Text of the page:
I do not write for children, but entirely for myself. Yet I do write for some children, and have done so from the beginning.
This wonderful, contradictory statement comes from Alan Garner, who merits a place – at least in my mind – at the high table of children’s fantasy literature. Garner continues:
Only recently have I come to realise that, when writing for myself, I am still writing for children; or, rather, for adolescents. By adolescence I mean an arbitrary age of somewhere between ten and eighteen. This group of people is the most important of all, and it makes the best audience. Few adults read with a comparable involvement.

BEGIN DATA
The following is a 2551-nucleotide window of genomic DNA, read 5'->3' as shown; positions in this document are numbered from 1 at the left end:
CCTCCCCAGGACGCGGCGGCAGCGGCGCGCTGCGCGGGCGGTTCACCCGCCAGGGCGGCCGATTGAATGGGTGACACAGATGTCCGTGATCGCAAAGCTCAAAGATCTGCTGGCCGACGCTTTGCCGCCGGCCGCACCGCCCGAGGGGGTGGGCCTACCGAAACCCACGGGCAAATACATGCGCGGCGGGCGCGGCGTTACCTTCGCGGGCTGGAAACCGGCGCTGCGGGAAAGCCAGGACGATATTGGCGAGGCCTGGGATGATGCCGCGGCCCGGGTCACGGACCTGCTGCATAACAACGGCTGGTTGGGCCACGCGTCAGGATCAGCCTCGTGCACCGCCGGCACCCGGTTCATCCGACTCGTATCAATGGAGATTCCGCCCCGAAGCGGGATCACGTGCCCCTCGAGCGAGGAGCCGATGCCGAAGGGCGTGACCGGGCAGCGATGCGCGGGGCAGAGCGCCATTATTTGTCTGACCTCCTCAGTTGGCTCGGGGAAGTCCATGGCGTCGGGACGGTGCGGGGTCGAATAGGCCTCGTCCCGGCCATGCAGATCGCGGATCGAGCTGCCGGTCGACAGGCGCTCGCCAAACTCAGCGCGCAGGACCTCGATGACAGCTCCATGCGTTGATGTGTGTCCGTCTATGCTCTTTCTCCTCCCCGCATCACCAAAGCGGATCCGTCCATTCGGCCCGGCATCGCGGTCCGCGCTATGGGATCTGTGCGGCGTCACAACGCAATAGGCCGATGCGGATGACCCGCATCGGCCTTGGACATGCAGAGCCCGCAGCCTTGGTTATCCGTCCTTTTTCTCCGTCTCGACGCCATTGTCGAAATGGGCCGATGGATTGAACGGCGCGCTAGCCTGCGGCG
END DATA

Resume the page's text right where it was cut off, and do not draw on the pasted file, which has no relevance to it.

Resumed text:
…Which is why children’s literature is so varied and vibrant a genre. And it’s why the best books transcend the label to embody the quintessential aspects of storytelling that appeal to the human spirit. When we think of children’s fantasy, we tend to picture Carroll, Lewis, Tolkien and, more recently, Rowling. Great names certainly, but we rarely stop to appreciate just how profound an influence such fantasy – branded for children – has had and is having on the genre as a whole.